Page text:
The land itself was typically owned by the male member of the married couple. He inherited it from his father and would pass it on to one of his sons, though not always the eldest one, as seen in the inheritance of Isaac over Ishmael or Jacob over Esau (cf. Deut. 21.15–17 ). Should it become necessary to sell the land, members of the extended family had right of first refusal. To this extent it is possible to speak of land owned by the family as well as by its individual members. Such customs preserved land plots of a size large enough to sustain at least one household and thus insured the integrity both of individual land holdings and of the labor forces that “created” (by terracing) and farmed them. The sale of non-urban land (cf. Lev. 25.29–31 ) was more difficult than the sale of urban real estate. Numerous laws and customs assisted the lineage in maintaining agricultural real estate (see Jer. 32.6–14; Lev. 25.25 ).

The “household” depended upon a marriage, which was itself constrained by certain prerequisites. According both to genealogies and to narratives in Genesis, Israelite males married only certain females, those from the patrilineage of Terah. Marriages were endogamous, that is, they occurred within this patrilineage but outside the direct lineage or family compound. The marriages of both Isaac to Rebecca and Jacob to Rachel and Leah fit this pattern. By contrast, Esau married outside the patrilineage and in so doing created a household which was ineligible to participate in Israelite inheritance.

Various pictures of the household in the Old Testament, e.g., the family of Abraham with one wife, one concubine, two sons and numerous slaves, do not easily fit the picture of the central highlands in the pre-state period. Here the distinction between the social world in the text as opposed to the social world behind the text is important: the social world narrated in the text, though clear, cannot always be directly related to its would-be historical context in the Middle or Late Bronze Age. It is difficult to know when and where such conditions as those described in the narratives associated with Abraham and Sarah might have obtained, but they almost certainly postdate the inception of monarchy in Israel and likely reflect either urban residence or dependence on the mercantile activity of Iron Age cities.

SOCIAL STRUCTURE BEYOND THE HOUSEHOLD. Various terms—tribe (Hebrew, šēbeṭ, māṭṭeh) and clan (mišpāḥāh)—occur so regularly and are of such symbolic importance (e.g., the twelve tribes of Israel) that one is forced to think that Israelite society was, at some point, made up of groupings larger than the individual household (and clan—if that term refers to the multi-house compound) and different from the town or city. How can we best think about the nature of these social entities? It has recently become a commonplace to speak of segmentary society, a term which refers to a society in which a number of relatively similar entities, e.g., clans or the larger entities known as tribes, exist on a similar footing but without any centralized leadership. The clans or tribes may trace their heritage to a figure, e.g., Jacob, but one who does not symbolize a structure of political authority. In its ideal form, there is a branching structure, the connections of which are legitimated by the notion of blood and/or marriage ties. The traditional picture involves a symmetrical chart leading from families at the bottom to people or nation at top:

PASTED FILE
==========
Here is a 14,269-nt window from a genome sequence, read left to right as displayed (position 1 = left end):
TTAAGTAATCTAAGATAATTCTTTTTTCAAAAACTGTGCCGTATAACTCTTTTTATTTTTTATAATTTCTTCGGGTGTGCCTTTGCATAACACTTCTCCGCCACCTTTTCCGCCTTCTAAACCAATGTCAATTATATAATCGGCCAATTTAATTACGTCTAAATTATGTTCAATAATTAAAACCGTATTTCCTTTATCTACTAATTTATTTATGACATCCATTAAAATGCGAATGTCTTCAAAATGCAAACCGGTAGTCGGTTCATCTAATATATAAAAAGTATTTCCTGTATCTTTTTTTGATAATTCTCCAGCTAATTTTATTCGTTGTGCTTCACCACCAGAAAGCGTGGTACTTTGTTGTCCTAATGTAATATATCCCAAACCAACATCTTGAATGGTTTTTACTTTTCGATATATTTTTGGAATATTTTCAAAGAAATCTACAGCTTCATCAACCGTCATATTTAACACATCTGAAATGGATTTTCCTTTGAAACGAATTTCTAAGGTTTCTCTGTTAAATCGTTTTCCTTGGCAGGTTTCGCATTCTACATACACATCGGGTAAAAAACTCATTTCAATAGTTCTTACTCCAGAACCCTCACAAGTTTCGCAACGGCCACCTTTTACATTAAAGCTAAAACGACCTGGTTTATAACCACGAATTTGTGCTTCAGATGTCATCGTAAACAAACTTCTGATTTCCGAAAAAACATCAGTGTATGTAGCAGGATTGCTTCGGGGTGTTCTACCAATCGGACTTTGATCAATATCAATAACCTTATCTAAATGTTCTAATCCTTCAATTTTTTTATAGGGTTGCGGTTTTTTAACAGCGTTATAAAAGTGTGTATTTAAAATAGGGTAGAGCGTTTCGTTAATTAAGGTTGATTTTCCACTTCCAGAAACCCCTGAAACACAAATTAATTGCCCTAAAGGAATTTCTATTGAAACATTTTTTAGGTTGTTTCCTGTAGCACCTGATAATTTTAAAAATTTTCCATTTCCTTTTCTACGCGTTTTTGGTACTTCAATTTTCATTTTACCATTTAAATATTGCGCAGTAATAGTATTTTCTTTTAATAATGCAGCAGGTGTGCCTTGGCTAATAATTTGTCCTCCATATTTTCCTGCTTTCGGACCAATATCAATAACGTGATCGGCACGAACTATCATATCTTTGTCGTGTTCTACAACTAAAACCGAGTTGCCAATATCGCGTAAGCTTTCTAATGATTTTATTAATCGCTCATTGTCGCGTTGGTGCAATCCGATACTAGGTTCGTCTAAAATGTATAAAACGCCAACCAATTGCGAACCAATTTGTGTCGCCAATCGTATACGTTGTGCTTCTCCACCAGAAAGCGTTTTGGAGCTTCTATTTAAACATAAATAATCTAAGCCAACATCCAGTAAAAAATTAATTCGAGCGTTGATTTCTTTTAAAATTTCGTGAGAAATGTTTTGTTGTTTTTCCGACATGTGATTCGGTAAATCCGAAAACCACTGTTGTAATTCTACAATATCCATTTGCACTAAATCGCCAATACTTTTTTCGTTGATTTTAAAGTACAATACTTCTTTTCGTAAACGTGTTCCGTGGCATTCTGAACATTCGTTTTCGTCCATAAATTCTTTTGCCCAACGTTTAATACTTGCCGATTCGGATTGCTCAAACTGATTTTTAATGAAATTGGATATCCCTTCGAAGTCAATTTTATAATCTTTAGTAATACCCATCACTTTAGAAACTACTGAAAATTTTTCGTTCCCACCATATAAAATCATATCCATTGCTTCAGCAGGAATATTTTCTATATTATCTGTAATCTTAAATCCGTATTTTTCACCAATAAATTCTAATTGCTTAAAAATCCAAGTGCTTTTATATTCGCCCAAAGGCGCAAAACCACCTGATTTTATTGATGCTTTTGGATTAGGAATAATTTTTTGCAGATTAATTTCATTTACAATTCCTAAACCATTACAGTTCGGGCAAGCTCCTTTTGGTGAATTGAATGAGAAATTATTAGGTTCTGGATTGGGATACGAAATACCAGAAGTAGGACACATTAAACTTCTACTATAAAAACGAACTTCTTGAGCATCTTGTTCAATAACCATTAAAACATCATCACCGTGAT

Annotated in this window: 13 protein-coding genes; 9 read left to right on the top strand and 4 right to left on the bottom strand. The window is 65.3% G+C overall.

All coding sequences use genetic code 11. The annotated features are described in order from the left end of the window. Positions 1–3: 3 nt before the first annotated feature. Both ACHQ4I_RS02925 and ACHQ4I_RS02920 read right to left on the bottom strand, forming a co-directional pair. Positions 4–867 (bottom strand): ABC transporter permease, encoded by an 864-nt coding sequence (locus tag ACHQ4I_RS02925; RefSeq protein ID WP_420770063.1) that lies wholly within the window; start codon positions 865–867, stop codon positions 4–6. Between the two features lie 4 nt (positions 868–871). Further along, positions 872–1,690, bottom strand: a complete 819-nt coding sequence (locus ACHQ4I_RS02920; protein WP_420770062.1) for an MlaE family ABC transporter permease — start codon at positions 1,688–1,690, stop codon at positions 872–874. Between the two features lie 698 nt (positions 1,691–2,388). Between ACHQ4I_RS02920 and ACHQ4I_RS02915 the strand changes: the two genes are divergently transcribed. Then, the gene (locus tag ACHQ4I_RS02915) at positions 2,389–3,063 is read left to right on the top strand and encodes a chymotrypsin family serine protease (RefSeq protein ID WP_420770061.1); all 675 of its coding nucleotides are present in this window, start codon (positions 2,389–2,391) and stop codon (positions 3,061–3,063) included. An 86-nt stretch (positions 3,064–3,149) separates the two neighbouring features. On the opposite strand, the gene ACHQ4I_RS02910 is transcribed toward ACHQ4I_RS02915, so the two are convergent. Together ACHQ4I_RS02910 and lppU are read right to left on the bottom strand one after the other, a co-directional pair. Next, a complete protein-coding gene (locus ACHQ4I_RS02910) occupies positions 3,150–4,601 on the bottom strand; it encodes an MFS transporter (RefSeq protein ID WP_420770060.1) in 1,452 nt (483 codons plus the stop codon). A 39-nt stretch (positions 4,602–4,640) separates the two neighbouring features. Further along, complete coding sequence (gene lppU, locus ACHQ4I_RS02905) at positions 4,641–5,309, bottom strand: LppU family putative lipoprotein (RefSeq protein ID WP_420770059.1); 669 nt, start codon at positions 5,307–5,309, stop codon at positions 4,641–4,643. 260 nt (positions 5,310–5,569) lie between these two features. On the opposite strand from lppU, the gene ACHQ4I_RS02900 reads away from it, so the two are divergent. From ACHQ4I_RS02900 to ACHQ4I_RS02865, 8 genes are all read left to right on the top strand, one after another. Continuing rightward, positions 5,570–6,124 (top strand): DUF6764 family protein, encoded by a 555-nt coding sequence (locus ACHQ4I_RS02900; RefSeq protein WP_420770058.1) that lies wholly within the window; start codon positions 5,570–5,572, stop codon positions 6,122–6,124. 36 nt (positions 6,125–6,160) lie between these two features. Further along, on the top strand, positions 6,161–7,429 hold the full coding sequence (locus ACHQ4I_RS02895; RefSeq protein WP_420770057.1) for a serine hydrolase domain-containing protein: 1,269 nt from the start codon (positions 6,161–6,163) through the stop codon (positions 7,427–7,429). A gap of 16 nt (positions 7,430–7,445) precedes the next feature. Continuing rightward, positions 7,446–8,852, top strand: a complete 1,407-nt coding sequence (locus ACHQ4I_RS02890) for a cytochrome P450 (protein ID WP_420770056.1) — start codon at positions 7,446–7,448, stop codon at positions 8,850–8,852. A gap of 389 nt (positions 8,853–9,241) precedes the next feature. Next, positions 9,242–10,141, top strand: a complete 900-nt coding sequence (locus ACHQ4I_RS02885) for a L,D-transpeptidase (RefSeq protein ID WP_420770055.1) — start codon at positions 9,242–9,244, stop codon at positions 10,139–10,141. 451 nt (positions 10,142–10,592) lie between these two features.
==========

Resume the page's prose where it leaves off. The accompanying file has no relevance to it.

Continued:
This chart, however, based on such texts as Josh. 7.16–18 , does not reflect in a straightforward way the social world portrayed in the text. For example, the Hebrew phrase “house” or “father's house” may be used for various levels of social organization. In addition, there is both archaeological and literary evidence for a grouping larger than the household, the family compound, which some would call the lineage, but for which there is no single Hebrew noun. There is some, though ambiguous, literary evidence for an even larger grouping, which in Hebrew can be called a mišpāḥāh or clan. Scholars have suggested that this grouping had land ownership, defensive, religious, and economic functions.

The nature and function of the third level unit, the šēbeṭ or tribe, is even more ambiguous. They, like some “father's houses,” were often associated with specific territories, e.g., Joshua 13–19 . Alliances of tribes might provide for defense, relief during food shortages, and labor demands created by major agricultural tasks (terracing fields or harvesting). However, neither the internal functioning of the tribe nor the mechanisms of inter-tribal action are clear. Finally, the existence and character of “the people” or “Israel” is probably linked inextricably to the development of political and territorial identity under the monarchy, since there is minimal evidence for all Israelite tribes acting in concert before the tenth century. In sum, the chart above presents a highly idealized picture of the Israelite kinship structure.